Justice Louise Otis has long worked at finding alternative ways to resolve court cases through mediation. With the McGill Executive Negotiation Retreat, she now aims to help leaders develop their own skills at resolving differences.
By Victoria Leenders-Cheng
Former Quebec Court of Appeal judge Louise Otis is the Senior Boulton Fellow at the Faculty of Law and also works as a mediator in civil and commercial law. Her most recent assignment: act as a conciliator in the long and well-publicized talks of the Air Canada labour dispute.
The negotiations were intense and the final session stretched well past midnight to 3 a.m., but on Friday, February 9, the airline and its largest union, the International Association of Machinists and Aerospace Workers (IAMAW), announced that they had reached a tentative deal. The IAMAW, which had initially resisted when Otis was named as conciliator, declared that she had been “instrumental” in securing the deal.
Now, Otis is hoping to share her expertise in mediation and arbitration with the legal community with the introduction of the Faculty’s first executive education program, a three-day negotiation retreat, that will take place in June 2012.
Alternative modes of dispute resolution have been a cornerstone of Otis’ career. From 1993 to 2009, during her tenure at the Court of Appeal, Otis worked on finding different ways to resolve the cases over which she was presiding through mediation. In 1997, she instituted a program – one of the first of its kind the world over – that offered citizens the opportunity to meet with a judge in a mediation session to resolve their disputes.
Eighteen months into the program, she said, “we had received hundreds of requests for voluntary mediation and about 80 percent of these cases had been resolved in this way.”
Since then, Otis has also conducted over 500 mediation sessions in commercial and civil law, the most recent being the intense, seven-week negotiation process for Air Canada to resolve labour disputes.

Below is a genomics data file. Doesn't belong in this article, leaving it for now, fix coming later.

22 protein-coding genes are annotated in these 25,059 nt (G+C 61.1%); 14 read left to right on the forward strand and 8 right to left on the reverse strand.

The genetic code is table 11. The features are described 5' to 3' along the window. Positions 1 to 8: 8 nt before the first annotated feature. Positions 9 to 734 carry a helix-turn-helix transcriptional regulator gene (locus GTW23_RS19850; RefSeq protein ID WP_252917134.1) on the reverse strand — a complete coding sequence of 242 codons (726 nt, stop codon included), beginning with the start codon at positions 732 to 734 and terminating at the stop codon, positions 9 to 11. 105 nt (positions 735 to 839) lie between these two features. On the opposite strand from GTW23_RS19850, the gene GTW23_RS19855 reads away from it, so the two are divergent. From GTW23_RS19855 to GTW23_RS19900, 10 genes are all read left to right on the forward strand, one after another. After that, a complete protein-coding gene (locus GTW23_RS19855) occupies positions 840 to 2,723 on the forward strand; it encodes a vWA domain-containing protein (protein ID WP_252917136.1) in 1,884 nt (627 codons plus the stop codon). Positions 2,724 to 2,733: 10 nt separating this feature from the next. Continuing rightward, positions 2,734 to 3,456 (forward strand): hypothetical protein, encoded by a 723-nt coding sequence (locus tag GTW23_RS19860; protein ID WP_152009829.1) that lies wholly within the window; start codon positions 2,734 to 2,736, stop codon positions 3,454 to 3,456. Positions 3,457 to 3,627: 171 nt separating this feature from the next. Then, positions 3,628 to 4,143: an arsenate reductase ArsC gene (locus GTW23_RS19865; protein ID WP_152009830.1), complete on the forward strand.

“There are few skills more important to executive leaders than negotiation skills,” Otis said, explaining the impetus for creating such a program, “and when we ask business, legal and medical executives what percentage of their time is spent negotiating, the answers range from 40 to 80 percent.”
“But,” she added, “when we ask how many hours of formal training these executives have had in negotiation and game theory combined, the average generally ranges from four to eight hours.”
Negotiation skills must encompass cultural understandings, neuroscience, ethics, game theory and processes of distributive and integrative bargaining. Indeed, Otis said, “an important negotiation can take on the complexity of three-dimensional chess.”
In addition to Otis, Srinivasan Pillay, an assistant clinical professor of psychiatry at Harvard Medical School, will act as a program facilitator, along with respected mediators, lawyers and consultants Nina Meierding, Lee Jay Berman and Alexander Kuilman. They will lead participants in role-play simulations and case studies intended to introduce a range of creative and responsive negotiation styles (programme and details.)
Because of the demanding nature of the course, Otis is reaching out to high-level executives for the program’s first offering this June.
“Executives and senior law partners have reached a level of success where they understand the value of constantly enhancing their skill set,” she said, adding that the program design – a three-day, deep-immersion retreat – will allow for participants to bond with other experienced attorneys and is “optimal for shaping deeper understanding of the material.”
Ideally, Otis concluded, the retreat will provide “an environment where these leaders can come together and openly share and learn from each other and from our faculty.”